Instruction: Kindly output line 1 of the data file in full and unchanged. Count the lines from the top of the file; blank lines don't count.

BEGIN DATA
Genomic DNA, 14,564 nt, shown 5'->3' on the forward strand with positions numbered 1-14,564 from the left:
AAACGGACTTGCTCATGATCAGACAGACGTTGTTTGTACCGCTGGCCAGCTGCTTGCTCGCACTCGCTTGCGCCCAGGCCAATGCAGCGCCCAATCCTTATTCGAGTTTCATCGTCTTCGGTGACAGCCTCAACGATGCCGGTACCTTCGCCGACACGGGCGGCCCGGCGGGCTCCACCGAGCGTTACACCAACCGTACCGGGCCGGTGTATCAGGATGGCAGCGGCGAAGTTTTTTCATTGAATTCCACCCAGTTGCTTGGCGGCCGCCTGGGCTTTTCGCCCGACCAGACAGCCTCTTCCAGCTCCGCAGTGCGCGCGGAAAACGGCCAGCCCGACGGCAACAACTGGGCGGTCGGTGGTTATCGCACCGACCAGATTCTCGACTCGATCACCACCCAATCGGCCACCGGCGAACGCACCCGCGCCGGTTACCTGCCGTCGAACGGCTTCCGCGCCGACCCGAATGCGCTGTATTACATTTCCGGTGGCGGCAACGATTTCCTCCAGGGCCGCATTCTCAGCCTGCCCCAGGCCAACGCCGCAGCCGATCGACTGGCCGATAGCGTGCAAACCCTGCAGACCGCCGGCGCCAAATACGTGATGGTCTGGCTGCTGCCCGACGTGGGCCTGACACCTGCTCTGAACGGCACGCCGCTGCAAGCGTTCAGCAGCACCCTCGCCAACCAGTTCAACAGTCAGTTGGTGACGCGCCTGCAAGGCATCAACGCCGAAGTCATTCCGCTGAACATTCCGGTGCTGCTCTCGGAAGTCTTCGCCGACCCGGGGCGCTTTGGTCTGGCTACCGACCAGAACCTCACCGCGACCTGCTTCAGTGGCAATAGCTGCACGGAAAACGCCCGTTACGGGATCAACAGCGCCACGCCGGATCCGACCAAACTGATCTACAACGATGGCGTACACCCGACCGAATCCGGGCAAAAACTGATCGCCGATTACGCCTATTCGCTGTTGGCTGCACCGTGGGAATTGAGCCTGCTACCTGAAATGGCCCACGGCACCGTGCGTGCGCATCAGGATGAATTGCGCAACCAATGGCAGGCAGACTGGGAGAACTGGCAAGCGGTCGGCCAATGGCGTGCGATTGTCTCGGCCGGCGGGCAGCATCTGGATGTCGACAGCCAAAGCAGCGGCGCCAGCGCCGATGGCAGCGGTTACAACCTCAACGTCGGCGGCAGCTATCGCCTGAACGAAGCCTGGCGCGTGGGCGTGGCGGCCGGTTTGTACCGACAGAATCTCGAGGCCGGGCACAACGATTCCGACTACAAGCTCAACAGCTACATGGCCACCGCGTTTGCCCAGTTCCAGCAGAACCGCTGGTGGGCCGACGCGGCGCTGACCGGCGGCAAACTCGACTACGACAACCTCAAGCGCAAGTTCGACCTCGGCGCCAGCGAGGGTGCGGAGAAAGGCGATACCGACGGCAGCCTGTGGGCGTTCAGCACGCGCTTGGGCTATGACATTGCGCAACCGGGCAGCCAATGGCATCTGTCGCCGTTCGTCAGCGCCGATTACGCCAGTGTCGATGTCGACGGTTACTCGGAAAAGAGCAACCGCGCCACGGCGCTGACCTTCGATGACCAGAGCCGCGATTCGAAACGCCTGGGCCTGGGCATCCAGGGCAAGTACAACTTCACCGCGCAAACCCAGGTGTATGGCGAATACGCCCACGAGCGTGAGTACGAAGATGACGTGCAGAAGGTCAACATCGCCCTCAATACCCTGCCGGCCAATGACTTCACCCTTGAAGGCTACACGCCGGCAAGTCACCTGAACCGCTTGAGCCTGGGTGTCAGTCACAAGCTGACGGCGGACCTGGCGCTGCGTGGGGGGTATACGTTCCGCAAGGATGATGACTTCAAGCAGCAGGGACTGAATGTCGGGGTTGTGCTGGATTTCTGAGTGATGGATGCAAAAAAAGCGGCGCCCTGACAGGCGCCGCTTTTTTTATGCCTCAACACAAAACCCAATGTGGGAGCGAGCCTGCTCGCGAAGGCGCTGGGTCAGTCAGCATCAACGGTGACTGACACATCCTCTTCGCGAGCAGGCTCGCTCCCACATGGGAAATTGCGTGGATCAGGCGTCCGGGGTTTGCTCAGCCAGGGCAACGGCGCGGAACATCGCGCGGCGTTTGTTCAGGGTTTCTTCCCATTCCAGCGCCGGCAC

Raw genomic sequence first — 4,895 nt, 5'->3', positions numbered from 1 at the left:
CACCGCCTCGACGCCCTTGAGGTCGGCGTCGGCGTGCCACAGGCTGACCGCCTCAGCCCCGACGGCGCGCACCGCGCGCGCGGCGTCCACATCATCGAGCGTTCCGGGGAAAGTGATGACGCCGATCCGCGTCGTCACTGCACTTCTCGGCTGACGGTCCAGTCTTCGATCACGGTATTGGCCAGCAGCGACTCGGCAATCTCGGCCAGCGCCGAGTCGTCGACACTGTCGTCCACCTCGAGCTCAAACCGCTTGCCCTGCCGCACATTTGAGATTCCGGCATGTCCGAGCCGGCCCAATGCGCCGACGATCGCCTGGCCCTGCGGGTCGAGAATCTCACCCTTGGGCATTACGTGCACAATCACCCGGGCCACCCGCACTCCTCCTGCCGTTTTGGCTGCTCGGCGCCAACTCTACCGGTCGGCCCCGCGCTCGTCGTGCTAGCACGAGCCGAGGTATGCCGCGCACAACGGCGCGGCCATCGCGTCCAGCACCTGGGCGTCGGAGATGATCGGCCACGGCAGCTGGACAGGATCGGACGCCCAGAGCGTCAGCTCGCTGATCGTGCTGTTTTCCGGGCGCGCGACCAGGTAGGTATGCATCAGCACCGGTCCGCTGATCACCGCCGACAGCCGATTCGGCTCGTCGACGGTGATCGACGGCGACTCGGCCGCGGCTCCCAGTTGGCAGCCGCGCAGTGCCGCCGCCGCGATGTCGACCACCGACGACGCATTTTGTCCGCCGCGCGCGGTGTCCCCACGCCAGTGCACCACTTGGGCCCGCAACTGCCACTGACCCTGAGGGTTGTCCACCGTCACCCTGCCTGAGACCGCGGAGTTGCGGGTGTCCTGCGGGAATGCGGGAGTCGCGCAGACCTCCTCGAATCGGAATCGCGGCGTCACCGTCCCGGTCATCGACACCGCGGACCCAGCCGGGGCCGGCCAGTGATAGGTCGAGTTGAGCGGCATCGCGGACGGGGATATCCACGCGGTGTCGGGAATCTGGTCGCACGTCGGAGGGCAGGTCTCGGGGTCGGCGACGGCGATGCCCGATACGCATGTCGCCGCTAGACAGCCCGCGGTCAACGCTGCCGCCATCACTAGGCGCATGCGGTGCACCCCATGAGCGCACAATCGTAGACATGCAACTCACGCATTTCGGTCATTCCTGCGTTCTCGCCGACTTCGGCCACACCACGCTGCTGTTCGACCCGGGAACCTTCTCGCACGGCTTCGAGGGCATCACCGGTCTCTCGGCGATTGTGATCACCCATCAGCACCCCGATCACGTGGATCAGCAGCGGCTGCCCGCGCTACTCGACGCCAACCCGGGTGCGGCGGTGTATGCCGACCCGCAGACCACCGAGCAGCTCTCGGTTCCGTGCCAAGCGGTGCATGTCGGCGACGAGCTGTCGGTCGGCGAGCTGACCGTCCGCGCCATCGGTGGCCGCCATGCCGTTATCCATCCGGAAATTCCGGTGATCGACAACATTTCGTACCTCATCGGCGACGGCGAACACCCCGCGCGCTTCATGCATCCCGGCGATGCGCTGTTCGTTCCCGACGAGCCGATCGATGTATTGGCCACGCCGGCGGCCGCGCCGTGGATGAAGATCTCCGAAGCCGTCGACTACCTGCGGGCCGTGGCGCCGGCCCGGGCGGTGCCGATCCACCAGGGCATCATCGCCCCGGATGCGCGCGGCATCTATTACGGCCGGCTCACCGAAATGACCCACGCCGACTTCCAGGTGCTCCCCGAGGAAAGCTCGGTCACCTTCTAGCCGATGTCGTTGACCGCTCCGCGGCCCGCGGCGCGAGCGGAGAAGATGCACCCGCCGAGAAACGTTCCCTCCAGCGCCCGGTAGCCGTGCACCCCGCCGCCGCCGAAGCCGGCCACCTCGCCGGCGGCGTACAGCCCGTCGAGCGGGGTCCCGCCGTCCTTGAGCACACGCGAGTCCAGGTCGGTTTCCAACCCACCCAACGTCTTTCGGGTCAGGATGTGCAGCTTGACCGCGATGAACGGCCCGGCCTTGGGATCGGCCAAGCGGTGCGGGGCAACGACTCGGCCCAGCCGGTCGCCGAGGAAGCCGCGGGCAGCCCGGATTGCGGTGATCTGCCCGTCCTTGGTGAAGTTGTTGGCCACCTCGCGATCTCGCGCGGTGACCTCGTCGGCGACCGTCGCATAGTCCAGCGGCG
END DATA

Genomic DNA, 14,564 nt, shown 5'->3' on the forward strand with positions numbered 1-14,564 from the left: